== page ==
SBA not worried about C-band price tag

After spending at the U.S. auction for C-band spectrum smashed expectations, attention has turned to whether the high price tag could hamper the pace of 5G rollouts as carriers’ capital is constrained.

Speaking during earnings results Monday, management at tower company SBA Communications indicated they don’t fall into the camp of those concerned. Spectrum deployment is a positive for the tower company overall, even if exact timing fluctuates.

Winners in the C-band auction, which generated more than $81 billion, could be announced as early as Wednesday. Carriers Verizon and AT&T are widely believed to have been the biggest spenders, and to a lesser extent T-Mobile and Dish network. Some, like Nokia’s head of North American sales, have been among voices concerned about impacts of spending.

RELATED: Nokia’s head of U.S. sales worries about C-band costs

“In terms of the money being spent … I have to assume that our customers know exactly what they’re doing, I’m sure they do,” said SBA CEO Jeffrey Stoops, according to a SeekingAlpha transcript, adding that for the C-band spectrum to have value, carriers need to deploy it.

“I don’t know exactly what the cost will change for them, but ultimately, [C-band spectrum] is going to have to get put out there,” Stoops said. “And whether it’s one quarter, two quarters or 3 quarters difference, in the overall scheme of the value creation for us, it really doesn’t matter.”

As for the time it takes from getting orders to activating a site and SBA generating revenue, Stoops said at the absolute minimum four months, but more likely six months. 

RELATED: SBA sees T-Mobile uptick in Q3 as C-band and Dish timing remain question mark

SBA didn’t include any potential revenue from C-band or the recent Dish MLA in 2021 guidance, with this year expected to help set up 2022 and beyond. But Stoops pointed to optimism and potential for things to change as the year progresses.

SBA reiterated it expects activity will pick up in the second half of the year related both to C-band from major carriers, as well as initial leasing from Dish under a new MLA announced yesterday.   

“Our new agreement with Dish includes standardization of processes in certain terms in order to improve Dish's ability to efficiently access SBA sites in order to meet their network deployment commitments,” Stoops said in prepared opening remarks, according to the transcript. “It also provides for commitments to SBA services business and a substantial new minimum lease commitment over the next several years, securing SBA as a major infrastructure provider for Dish's new greenfield nationwide 5G network.”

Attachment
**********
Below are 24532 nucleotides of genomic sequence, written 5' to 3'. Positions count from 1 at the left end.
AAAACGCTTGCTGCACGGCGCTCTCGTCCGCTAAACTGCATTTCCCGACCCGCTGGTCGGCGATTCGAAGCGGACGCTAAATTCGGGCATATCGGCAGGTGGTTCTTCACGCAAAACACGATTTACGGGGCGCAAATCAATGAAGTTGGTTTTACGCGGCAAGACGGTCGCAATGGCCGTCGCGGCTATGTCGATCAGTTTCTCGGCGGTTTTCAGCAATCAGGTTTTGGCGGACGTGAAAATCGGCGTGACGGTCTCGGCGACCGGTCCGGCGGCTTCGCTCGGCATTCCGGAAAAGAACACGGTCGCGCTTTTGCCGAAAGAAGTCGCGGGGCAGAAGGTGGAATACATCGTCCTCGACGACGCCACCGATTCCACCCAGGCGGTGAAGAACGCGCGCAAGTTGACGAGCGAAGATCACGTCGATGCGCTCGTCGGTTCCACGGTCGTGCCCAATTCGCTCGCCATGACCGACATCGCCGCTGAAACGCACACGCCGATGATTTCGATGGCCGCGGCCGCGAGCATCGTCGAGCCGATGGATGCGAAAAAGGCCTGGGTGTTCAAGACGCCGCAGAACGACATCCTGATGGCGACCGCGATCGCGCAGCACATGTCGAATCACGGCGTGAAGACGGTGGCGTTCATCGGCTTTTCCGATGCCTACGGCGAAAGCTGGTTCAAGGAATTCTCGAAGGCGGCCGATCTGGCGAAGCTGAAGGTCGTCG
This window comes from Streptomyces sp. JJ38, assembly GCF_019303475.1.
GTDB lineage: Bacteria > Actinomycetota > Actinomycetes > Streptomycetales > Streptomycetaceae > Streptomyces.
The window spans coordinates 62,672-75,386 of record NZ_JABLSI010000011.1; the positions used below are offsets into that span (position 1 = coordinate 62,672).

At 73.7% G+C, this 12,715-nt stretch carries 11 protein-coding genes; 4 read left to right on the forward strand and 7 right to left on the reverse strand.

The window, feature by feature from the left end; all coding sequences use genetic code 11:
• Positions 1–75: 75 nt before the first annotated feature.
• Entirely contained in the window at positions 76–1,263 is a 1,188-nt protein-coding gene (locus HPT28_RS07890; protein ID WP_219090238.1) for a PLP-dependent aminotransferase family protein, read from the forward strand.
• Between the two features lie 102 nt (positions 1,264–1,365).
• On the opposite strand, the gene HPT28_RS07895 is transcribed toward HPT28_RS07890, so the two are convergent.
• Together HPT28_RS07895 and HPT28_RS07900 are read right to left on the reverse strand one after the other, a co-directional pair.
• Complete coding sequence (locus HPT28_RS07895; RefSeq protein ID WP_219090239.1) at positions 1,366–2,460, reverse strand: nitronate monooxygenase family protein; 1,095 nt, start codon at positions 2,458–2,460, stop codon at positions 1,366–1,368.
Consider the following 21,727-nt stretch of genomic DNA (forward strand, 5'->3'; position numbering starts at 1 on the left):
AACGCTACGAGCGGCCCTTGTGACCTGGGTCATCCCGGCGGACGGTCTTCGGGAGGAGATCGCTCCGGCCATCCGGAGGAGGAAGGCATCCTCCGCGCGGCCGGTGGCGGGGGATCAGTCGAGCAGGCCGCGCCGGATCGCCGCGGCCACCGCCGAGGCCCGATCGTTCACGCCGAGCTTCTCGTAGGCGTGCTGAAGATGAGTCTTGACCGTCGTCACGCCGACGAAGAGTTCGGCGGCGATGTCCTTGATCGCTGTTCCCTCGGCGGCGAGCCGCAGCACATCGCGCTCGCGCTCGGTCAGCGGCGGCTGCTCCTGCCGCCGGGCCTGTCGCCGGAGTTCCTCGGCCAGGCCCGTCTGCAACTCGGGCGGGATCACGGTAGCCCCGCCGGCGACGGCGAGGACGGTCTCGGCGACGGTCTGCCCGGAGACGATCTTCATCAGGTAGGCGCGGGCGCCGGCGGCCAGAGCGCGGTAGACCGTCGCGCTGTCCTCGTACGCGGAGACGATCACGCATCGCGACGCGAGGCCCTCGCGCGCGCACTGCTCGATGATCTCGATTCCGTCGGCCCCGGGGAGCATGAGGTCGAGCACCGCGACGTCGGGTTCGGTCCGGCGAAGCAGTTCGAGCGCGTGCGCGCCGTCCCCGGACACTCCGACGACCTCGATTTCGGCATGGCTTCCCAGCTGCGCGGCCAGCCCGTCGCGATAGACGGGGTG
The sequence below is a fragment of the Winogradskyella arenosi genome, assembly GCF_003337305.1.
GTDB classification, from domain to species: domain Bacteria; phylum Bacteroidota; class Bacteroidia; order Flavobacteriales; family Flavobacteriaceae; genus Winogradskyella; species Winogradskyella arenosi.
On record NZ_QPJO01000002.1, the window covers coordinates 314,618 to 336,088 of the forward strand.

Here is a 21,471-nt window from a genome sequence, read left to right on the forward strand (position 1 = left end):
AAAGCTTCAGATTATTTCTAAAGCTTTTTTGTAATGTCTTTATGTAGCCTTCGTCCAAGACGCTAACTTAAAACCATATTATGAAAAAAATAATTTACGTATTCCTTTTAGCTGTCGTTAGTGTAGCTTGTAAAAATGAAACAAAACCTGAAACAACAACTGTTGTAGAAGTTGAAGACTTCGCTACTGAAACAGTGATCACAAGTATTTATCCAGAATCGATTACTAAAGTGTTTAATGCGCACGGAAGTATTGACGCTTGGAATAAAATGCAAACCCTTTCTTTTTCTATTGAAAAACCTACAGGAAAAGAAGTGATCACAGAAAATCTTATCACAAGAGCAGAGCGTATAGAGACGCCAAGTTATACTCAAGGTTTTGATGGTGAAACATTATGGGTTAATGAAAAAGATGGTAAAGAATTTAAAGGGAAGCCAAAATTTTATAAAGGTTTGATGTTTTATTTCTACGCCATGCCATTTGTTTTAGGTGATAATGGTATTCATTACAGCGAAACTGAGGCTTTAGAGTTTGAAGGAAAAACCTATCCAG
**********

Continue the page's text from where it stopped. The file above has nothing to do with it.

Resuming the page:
RELATED: Dish inks tower deal with SBA for 5G network

SBA’s U.S. organic leasing revenue growth in Q4 was 3.4%, with expectations for around 5% net long-term domestic growth.

“SBAC’s domestic growth is likely to be slower through 2022 compared to pre-2021 levels as carrier consolidation takes place and carrier capex spend is lighter,” wrote investment analysts at Credit Suisse in a Monday note to investors.

The tower company beat Wall Street estimates in the fourth quarter, reporting total revenue of $536 million, including U.S. site leasing of $393 million, Adjusted EBITDA of $381 million and AFFO per share of $2.49.

T-Mobile activity picks up, churn expected

Some tower companies saw lower levels of activity than expected from T-Mobile in the first half of last year, and SBA reported increased activity in Q4.

“They're very busy, very active, very deliberate…and we see a strong year ahead for them,” Stoops said regarding T-Mobile’s leasing.

T-Mobile (combined with Sprint) accounted for 40.4% of SBA’s U.S. site leasing revenue in Q4, with AT&T representing 32.1% and Verizon 18.4%, which is similar to previous quarters in 2019 and 2020.  

T-Mobile will be turning off of some SBA sites as a result of its merger with Sprint. In 2021 SBA expects a $4 million to $5 million hit to revenue because of churn from T-Mobile’s integration and decommissioning of overlapping Sprint. T-Mobile already provided notice for those sites, and SBA anticipates an additional $3 million based on conversations and leases up for renewal.

“We’ll be well suited to talk to Dish about any of those sites that T-Mobile decides they no longer want,” Stoops said.

PG&E deal close to complete

Along with the Dish MLA, after the year ended SBA notably closed on most of its $973 million site lease acquisition from Pacific Gas and Electric (PG&E), announced earlier this month.

That involves 900 existing wireless tenants on more than 700 utility infrastructure sites. SBA can also market more than 28,000 additional structures, with a revenue sharing agreement between the tower company and PG&E.

RELATED: SBA pays $973M to lease PG&E electric towers for wireless gear

The transaction adds a large number of high-quality, exclusive locations in Northern California at an attractive price, Stoops said. For the 2021 outlook, the PG&E deal is expected to account for about $35 million of expected $46 million in non-organic revenue.  

“We believe our experience and operational expertise will allow us to maximize the potential for wireless use of these assets for the benefit of both our wireless carrier customers and PG&E,” Stoops said.

CBRS showing up

While C-band is the talk of the town currently, SBA said activity on CBRS for private networks is ticking up – but won’t make a meaningful impact on financials this year.

“Where it’s showing up more and more frequently is as a solution to governmental, municipal and school district providers as an elegant and cost-effective solution to bridge some of these digital divide issues,” Stoops said. “And these are some things that we’ve been participating in and actually are quite a bit excited about.”